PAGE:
Will is a Munich-based content creator and style consultant that’s perhaps better known through his alias, The Dons Club. A sartorialist by nature, over the years he’s amassed a considerable following online who flock to his channels to gawk at his sense of style. Will is also a massive ‘shoe guy’, with a collection that rivals our stock room and with a penchant for English makers, and so it was only fitting that he wore a few pairs from Edward Green and gave us his thoughts and reveals what he believes is the future of classic menswear…
Hi Will, thanks for taking the time to speak with us! Please tell us where your passion for classic menswear stems from.
I guess my passion for classic menswear comes from my father, who would always be meticulously dressed throughout the week for work. Then, on the weekends, he would wear a pair of chinos and still walk out in a blazer or jacket. He once said, “Son, you never know who you might meet – first impressions always count!” I guess that stuck with me.
How did you come to founding The Don’s Club, and what does it stand for?
An old friend of mine once suggested I should showcase my style and interest on social media, and the name ‘The Dons Club’ comes from my childhood days when I was part of a group of friends. We called ourselves ‘The Dons’. As I was looking for a name for the platform, it was a nice choice regarding my love for elegant style.
How do you blend classic elements with modern touches when it comes to your style?
Through trial and error; I don’t want to wear one kind of style, as I like to experiment, see what works and try it out myself. That is, in my opinion, the best way to find one's style and taste.
How would you summarise the importance of handcrafted shoes in the modern man's wardrobe?
You only got two feet in this world, so you might as well take care of them! Handcrafted shoes will get you places and, if cared for, last a lifetime.
Over the years, how have your style preferences evolved towards shoes?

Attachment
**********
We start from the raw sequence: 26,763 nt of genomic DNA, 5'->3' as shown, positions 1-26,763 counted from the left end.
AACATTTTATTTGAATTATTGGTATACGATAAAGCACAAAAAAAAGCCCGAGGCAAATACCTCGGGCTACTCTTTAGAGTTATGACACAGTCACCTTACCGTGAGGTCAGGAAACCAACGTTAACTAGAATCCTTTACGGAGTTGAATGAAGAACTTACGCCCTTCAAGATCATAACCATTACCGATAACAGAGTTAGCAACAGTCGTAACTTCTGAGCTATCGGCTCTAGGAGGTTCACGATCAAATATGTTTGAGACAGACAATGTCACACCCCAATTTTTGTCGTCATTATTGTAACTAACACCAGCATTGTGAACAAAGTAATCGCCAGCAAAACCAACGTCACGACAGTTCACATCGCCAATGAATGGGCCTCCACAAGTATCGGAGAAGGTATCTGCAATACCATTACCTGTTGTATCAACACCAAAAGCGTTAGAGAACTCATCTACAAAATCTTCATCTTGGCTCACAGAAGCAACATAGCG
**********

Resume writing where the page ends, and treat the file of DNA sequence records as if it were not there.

I used to abide by the rule that Oxfords are the starting point of any gentleman’s wardrobe. I quickly found out that it wasn’t for me, and I find loafers bridge the gap between formal and informal occasions perfectly. For instance, a penny loafer works so well with a suit and a pair of vintage jeans.
Now, to Edward Green. How would you summarise Edward Green's prestige and what makes it one of the world's foremost shoemakers, in your opinion?
To me, Edward Green is the pinnacle of handcrafted shoes, and the fits, silhouettes, and craftsmanship are what drew me to the brand some years ago. I find it fascinating that a brand such as Edward Green has been able to evolve and is now the focus of the younger generation – not many classic shoe brands manage that transition. I’ve tried many brands over the years, but Edward Green has kept the same quality consistently.
You've selected two icons from Edward Green's offering, the Piccadilly and Belgravia loafers, which are formed on the 184 last. What makes this last so versatile and practical, and what are some ways you'd style them?
The last is phenomenal. The almond shape is perfectly balance and proportioned with it not being too pointy nor round. It sits comfortably on my feet without putting pressure in the usual places. It’s also versatile in the sense that it lends itself well to both formal and casual last makes it so easy to combine. I wear it in many different styles, in fact. More casual suits and I love the odd combination of trousers and a jacket. I recently wore it to shorts which worked really well.
From a craftsmanship point of view, what are three characteristics that you're most impressed by on the Piccadilly and Belgravia?
I have the City Sole on the Piccadilly, and I have to say it is the most sophisticated design I’ve come across regarding rubber soles, so that is quite impressive.
What makes the Polperro loafer a must-have style for the summer months and what are some ways you intend to wear your pair?
It is unlined and super soft. Need I say more? When it comes to summer shoes, less is always more, and the Polperro personifies that perfectly.
Aside from Edward Green, what other shoemakers are available from The Hand that you admire?
I’ve been a longtime fan of Baudoin & Lange and also own a few pairs; they’re sophisticated but still casual which speaks to my own sense of style. The Hand has a great selection of my favourite models, which include the Grand model as well as the Stride. Secondly, I’ve always been curious about Stefano Bemer; the Florentine shoemaker has some amazing fits which I would love to try one day.
In your opinion, what sets The Hand apart from other classic menswear stores (both physical and online)?
I’ve had the pleasure of witnessing first-hand their service towards customers. This is so important, particularly when regarding the price range from the brands currently stocked. I want to be sure I am finding the right fit and know what to expect, so it helps when you have a sales advisor who knows each brand he is selling and knows how the shoe should fit and what to expect in the future of wear. This kind of experience is what makes you want to come back. The best part is if you have a question, you simply just email them, and they will get back to you with in-depth answers to your inquiry. I like that a lot in a brand. Even if not being there physically, you still get an honest service.